Over the past few months, the operations at the Ellis County Sheriff’s Office have undergone changes to strengthen the service it provides to the community.
These service enhancements range from evaluating and changing current practices to the deployment of new equipment.
An area in the agency’s operations that has strengthened is in how its property room is managed. Before the Ellis County Commissioners Court appointed Chuck Edge as sheriff, an investigation was conducted on the state of the property room.
The investigation found that former Sheriff’s Office Lt. Philip Slaughter and Deputy Thomas Glen Smith had sold firearms from the property room. Both Slaughter and Smith have entered a guilty plea in federal court on the charge of possession or sale of a stolen firearm.
Edge stated that the property room was in need of a lot of attention due its long history of mismanagement.
“I knew coming in that there were going to be issues with the property room. One of the issues was that we didn’t have a full-time property room custodian. The criminal investigative division was basically handling it and the number of people that have access to the room, in my opinion, was too many,” Edge stated. “So the commissioners’ court agreed, and we didn’t have to wait till the budget year. We were able to, shortly after I came in, get a full-time property room custodian. We hired one of the clerks that was here at the sheriff’s office for the position.”
Edge stated that usually, one full-time employee could manage the property room, but due to a significant amount of backlog, a full-time temporary position was needed, as well. The interim position ended on Sept. 30, but another part-time clerk’s job opened up, which allowed that person to stay with the agency. He praised the work of the two technicians, stating that the room is now well-organized and categorized.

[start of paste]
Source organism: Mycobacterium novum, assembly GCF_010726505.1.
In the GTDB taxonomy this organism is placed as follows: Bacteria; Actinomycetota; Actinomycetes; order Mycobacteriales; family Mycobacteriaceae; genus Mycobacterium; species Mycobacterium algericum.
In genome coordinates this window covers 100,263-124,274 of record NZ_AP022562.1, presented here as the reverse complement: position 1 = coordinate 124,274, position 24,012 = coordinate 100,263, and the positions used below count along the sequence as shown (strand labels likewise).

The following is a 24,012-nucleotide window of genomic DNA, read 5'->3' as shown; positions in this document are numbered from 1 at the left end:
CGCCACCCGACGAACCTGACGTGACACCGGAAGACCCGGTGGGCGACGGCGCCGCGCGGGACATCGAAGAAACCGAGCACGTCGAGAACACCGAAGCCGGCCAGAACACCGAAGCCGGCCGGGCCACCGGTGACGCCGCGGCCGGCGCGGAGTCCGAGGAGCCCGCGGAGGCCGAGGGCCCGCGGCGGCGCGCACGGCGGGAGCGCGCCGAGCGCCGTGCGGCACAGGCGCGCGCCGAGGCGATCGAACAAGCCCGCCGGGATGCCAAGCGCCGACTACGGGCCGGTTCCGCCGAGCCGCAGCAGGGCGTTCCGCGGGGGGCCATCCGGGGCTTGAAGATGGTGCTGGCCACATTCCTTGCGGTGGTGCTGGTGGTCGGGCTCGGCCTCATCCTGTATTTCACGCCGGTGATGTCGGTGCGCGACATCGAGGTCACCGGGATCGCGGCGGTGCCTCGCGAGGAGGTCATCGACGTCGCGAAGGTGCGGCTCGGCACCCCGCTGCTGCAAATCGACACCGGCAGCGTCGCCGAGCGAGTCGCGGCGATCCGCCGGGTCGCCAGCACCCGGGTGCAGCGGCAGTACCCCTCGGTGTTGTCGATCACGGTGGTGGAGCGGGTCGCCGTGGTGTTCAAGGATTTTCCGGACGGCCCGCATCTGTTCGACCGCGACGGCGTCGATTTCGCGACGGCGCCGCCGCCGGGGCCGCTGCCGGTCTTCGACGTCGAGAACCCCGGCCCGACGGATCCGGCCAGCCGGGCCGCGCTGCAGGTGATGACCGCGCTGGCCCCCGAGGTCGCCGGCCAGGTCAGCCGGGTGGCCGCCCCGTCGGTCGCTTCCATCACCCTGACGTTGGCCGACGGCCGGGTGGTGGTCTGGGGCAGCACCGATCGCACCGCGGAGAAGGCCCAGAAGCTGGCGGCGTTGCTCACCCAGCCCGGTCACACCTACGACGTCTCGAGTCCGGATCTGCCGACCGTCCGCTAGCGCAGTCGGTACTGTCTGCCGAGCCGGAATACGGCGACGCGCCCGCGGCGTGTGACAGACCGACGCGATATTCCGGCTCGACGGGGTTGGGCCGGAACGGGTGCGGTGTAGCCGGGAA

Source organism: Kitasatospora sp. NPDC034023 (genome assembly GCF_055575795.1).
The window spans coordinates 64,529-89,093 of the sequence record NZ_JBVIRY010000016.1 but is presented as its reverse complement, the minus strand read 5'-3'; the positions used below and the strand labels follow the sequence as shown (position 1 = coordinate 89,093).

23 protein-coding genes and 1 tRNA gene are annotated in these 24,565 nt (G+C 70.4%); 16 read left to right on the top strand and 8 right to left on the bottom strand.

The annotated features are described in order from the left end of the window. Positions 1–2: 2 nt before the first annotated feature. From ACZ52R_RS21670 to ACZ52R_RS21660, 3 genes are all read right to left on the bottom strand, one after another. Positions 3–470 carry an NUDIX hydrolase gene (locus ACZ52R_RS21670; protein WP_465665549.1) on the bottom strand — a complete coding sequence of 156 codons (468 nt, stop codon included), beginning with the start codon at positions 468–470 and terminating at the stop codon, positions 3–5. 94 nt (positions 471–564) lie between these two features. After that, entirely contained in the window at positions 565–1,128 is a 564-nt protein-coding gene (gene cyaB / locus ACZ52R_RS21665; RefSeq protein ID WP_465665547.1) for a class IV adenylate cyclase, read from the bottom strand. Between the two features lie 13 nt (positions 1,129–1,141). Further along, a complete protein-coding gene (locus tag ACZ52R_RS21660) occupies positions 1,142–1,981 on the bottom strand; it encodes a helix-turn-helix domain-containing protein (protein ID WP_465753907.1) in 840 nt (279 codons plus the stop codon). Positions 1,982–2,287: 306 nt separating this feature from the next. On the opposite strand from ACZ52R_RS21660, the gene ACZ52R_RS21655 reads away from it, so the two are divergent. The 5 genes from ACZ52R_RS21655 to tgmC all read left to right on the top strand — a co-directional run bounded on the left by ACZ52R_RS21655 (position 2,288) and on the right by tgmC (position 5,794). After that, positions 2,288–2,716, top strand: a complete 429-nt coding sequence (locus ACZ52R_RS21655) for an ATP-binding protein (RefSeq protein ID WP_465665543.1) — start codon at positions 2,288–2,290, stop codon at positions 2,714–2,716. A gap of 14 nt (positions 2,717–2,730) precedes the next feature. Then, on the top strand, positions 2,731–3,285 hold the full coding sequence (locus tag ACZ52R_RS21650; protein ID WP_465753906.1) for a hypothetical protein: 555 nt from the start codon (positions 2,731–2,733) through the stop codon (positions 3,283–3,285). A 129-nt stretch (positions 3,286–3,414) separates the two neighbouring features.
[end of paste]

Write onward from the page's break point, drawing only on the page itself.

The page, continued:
Edge also noted that the room is now controlled access. There is a gate blocking the main entrance. If a deputy needs to go past the entrance, they have to sign in, and one of the two property room technicians have to escort them during their visit. He stated that when a piece of evidence is brought in by a deputy, it is logged in at that moment.
“The property room technician or custodian will take that evidence and put it into the computer and put what shelf, or what bin it goes into," Edge explained. "If somebody would have to go to court and said I need the evidence for case number 16-12345, they can look it up on the computer and go directly to it and pull it out of the bin. It is just completely organized.”
The next step in this reorganization is that a complete inventory of the room is going to be done to make sure the records on the computer match with the location of where the evidence is stored to make sure it is there. The areas that the sheriff’s office is going to look at first in this inventory are firearms, narcotics, and currency that is held as evidence.
Edge noted that this reorganization has allowed the sheriff’s office to see what evidence needs to be kept.
“There is definitely a lot of evidence in there from cases that have been closed. Obviously, depending on the case, we are going to start the destruction orders and get rid of it, so we don’t have a continuing growth of evidence,” Edge explained. “Murder cases and sexual assault cases you can’t ever destroy. Regardless if the case is over and all the appeals are over. All murder and sexual assault cases have to be retained."
The Ellis County Commissioner Court approved for the sheriff’s office to enter into a trial with Axon, formerly Taser International, for the use of body cameras at the Oct. 24 meeting. The agreement will allow the sheriff’s office to use Axon’s camera and cloud data storage free for a year.